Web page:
This article has too many relative clauses in it. Change the underlined parts so that you don’t use a relative clause. The first one has been done for you.
Controversial School to Close
Brockenhurst School, which opened as an educational experiment in 1974. is to close this summer. All the teachers (0) who are currently employed by the school will be relocated to other schools in the area (1) which have staff vacancies.
Brockenhurst was founded by (2) Sir Patrick McDonald, who comes from Inverness, at a time when new educational theories were welcomed by the establishment and experiments in education were supported. However, in recent years, such initiatives have been frowned upon as successive governments have urged a ‘back-to-basics’ approach.
The school currently employs 28 teachers, (3) all of whom come from the holistic school of education. Most of the teachers have been at the school for at least 15 years. There are approximately 780 students (4) who are of different ages at the school, and they will all transfer to schools in the region. Staff (5) who are currently living at the school will be found alternative housing by the local council.
Sir Patrick was the first person (6) who was informed of the government’s decision and he passed the bad news on to staff and students at a meeting (7) which was held last week. Sir Patrick, who is 62, has decided to take early retirement. Although Sir Patrick himself was unavailable for comment, a spokesperson for the school told us. ‘We are all very sorry about the closure. For over 25 years we have run an establishment (8) which has been dedicated to making learning a rich and enjoyable experience. All the staff and students (9) who have been participating over the years will agree that this is a sad day not only for the local community but for education in this country as a whole.’
(0) who are currently employed by the school => currently employed by the school
Complete the article at the top of the page opposite with an appropriate relative pronoun or adverb (if necessary) and a phrase from the box. Use each phrase once only. Write the letter of each phrase (A-l) in the spaces (1-8).
|Who||A. raise huge amounts of money|
|Whose||B. only the privileged can take part|
|Whom||C. most of us can only dream about|
|Where||D. activities are as diverse as|
|Which||E. she was able to raise so much|
|Why||F. women hire private jets to go shopping|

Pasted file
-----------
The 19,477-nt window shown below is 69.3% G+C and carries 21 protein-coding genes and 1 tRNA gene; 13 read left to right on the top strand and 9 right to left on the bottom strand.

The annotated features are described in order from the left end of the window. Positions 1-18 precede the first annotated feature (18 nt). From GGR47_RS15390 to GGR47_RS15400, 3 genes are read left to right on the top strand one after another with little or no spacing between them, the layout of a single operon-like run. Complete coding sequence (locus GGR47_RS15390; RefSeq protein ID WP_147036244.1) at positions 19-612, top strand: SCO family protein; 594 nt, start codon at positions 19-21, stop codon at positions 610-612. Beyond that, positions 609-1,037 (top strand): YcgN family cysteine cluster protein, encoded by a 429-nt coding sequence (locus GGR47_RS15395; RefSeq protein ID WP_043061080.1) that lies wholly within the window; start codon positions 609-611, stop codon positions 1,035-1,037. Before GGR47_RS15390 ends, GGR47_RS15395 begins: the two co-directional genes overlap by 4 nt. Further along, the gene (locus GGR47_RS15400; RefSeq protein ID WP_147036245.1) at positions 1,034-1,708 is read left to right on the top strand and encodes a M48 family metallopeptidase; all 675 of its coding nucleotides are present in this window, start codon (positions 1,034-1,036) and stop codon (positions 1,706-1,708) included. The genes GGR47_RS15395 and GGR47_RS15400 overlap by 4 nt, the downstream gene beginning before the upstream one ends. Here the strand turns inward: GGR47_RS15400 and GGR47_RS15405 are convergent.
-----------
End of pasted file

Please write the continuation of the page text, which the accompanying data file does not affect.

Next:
|That||G. has given nearly $200 million|
|–||H. you often can’t find a cab|
|–||I. they wear only once|
Women who rule New York
There is another world in New York beyond the tourist attractions and the high-rise blocks (0)__which __It’s a world (1)___and pay several thousand dollars for a dress (2)___These are women for whom one of the modern day necessities is having a personal car and driver in New York, (3)___These women, however, are not only interested in designer clothes and facelifts, but they are also serious philanthropists, many of (4)___for charity. Brooke Astor, for example, is a 97-year-old socialite (5)____to charitable causes in the last 40 years. This ‘Queen of New York Society’, (6)____visiting elementary schools and attending charity dinners, has raised $4 million in one evening alone. In an explanation of (7)____she admits that she tries to stimulate competition amongst her wealthy and famous guests. This is a ratified life in (8)____but which does a lot of good for the less fortunate.
Read the following text. In most lines, there is an unnecessary word, a word missing or a punctuation error. For each numbered line 1-22, identify the mistake and write the correct version in the space on the right. Some lines are correct. Indicate these lines with a tick (✓). The first two lines are examples (0 and 00).
- Tourism today is an industry V has grown so much in recent years that in many – which
- countries it provides the greatest single contribution to the country’s revenue ✓
- But is it always a good thing? Mass tourism which is a relatively recent
- phenomenon brings with it a whole raft of problems. First, it means that a
- country’s economy may rely on an industry which is wholly seasonal, with
- the consequence that the huge numbers of people work in tourism during the